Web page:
Women are taking on the startup world with remarkable numbers. They are starting businesses at a rate 1.5 times of the national average, with startups seeing an unprecedented 54% growth in female ownership over the last 15 years. Women own just over one-third of businesses in the United States, yet many still feel isolated. Nearly half of female founders note that a lack of access to mentors and advisors is holding them back. Startup Sisters, a southern-sprung event series, is answering this need for connectivity.
Startup Sisters was created to elevate conversations among female entrepreneurs. Its goal is to help women grow businesses within their local communities. Events and workshops will occur regularly at startup hubs and incubators across Atlanta. Potential expansion to other southern cities is also underway.
The regional movement launched its first event on the the evening of International Women’s Day. Nearly 60 women gathered at startup hotspot, the Switchyards Downtown Club. CNN’s Amy La Porte moderated a panel discussion with local female leaders, featuring myself, Theia Washington-Smith, founding Executive Director of the City of Atlanta’s Women’s Entrepreneurship Initiative, and Titania Jordan, cofounder of PRIVET, host of the Atlanta Tech Edge, and CPO of Bark. Professional development organization, Mavenly + Co. also led a workshop.
The brainchild behind Startup Sisters is Stefanie Jewett, CEO and founder of Activvely, a social-pairing app that matches people with like-minded workout partners. Here, Jewett shares why she wants to amplify conversations among female entrepreneurs.
What motivated you to launch Startup Sisters?
I launched Startup Sisters: ATL after realizing how siloed the female entrepreneurs and founders of this city are and how it is hindering us from truly being able to support one another’s businesses. The moment that really drove that point home for me was being invited to visit the Atlanta Women’s Entrepreneurship Initiative and realizing this city-backed incubator, with 15 female-founded companies, had only been five blocks away from me for months. It made me wonder, how can we rally around one another if we don’t even know we exist?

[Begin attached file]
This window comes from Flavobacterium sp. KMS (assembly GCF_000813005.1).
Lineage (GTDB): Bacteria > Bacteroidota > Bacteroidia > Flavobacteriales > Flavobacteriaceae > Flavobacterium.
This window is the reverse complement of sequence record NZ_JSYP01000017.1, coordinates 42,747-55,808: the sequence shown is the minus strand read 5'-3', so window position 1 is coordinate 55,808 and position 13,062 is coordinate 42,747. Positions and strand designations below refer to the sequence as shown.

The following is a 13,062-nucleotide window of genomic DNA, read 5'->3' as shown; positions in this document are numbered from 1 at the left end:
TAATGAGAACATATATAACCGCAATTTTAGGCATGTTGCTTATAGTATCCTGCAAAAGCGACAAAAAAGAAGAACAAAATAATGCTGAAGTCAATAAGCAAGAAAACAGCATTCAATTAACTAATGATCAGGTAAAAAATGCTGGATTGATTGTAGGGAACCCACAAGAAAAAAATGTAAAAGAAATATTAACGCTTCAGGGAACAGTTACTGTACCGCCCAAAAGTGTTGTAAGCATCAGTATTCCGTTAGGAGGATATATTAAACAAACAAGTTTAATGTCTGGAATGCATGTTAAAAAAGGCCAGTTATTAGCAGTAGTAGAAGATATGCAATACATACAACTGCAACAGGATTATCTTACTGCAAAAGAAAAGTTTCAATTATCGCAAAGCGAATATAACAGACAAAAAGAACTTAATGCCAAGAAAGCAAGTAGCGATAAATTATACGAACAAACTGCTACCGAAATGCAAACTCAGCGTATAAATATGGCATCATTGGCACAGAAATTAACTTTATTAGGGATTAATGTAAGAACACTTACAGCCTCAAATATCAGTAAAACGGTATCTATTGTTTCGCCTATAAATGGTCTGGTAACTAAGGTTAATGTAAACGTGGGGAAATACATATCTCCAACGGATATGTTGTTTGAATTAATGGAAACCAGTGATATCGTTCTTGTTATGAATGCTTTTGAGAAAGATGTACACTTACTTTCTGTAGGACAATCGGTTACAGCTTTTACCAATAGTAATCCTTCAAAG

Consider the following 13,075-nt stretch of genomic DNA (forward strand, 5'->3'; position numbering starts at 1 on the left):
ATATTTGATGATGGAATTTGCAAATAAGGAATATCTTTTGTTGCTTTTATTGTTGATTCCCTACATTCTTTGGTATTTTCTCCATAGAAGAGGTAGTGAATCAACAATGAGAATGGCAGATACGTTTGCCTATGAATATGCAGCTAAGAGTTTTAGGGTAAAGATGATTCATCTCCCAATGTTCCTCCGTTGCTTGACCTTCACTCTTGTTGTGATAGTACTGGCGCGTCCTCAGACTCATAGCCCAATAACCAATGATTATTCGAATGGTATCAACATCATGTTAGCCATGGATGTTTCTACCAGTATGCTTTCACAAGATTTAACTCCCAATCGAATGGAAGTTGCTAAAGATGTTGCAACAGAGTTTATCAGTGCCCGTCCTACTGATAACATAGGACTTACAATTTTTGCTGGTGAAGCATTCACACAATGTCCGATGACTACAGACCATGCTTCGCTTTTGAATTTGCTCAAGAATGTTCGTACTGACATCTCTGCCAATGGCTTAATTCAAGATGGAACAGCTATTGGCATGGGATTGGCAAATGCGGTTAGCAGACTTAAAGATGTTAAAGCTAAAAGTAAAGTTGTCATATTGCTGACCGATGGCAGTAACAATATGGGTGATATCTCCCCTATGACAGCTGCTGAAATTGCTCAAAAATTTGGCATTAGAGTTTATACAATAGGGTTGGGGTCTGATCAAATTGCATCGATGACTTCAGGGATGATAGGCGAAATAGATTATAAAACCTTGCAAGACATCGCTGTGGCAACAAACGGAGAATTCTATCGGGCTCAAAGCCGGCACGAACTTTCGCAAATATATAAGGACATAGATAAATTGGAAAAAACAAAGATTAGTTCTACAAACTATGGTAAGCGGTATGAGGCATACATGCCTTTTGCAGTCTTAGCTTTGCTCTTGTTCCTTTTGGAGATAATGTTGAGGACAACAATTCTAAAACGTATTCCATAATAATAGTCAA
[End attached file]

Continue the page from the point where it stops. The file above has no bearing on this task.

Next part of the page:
Why is it important to have meaningful discussions and workshops about female entrepreneurship?
Both entrepreneurship and working in tech can be extremely isolating endeavors for women, and a plight I can relate to personally having launched my own startup, Activvely a few months ago.
Whether you’re figuring out how to move your business forward or how to navigate a male-dominated workplace, it’s critical to our success to find women who are navigating the same path. Sometimes, just hearing that another high-achieving woman is facing or has faced struggles similar to yours is all you need to help strengthen your resolve in the face of adversity.
How do you feel after the first event and what are your hopes for Startup Sisters in 2017?
I feel inspired. The truth is, I set out to create the kind of event I want to attend: an opportunity to connect with other brilliant, unapologetically ambitious and kind women in a meaningful way. I’ve frequented many events where the goal is just to hand out your business card, but Startup Sisters: ATL is decidedly different. The feedback I have received has been incredibly positive and we are already collaborating on ideas for the next event.
Images provided by Startup Sisters. Credited to Varada Bhat, Stephanie Diaz, Stefanie Jewett and Natsai Ndebele.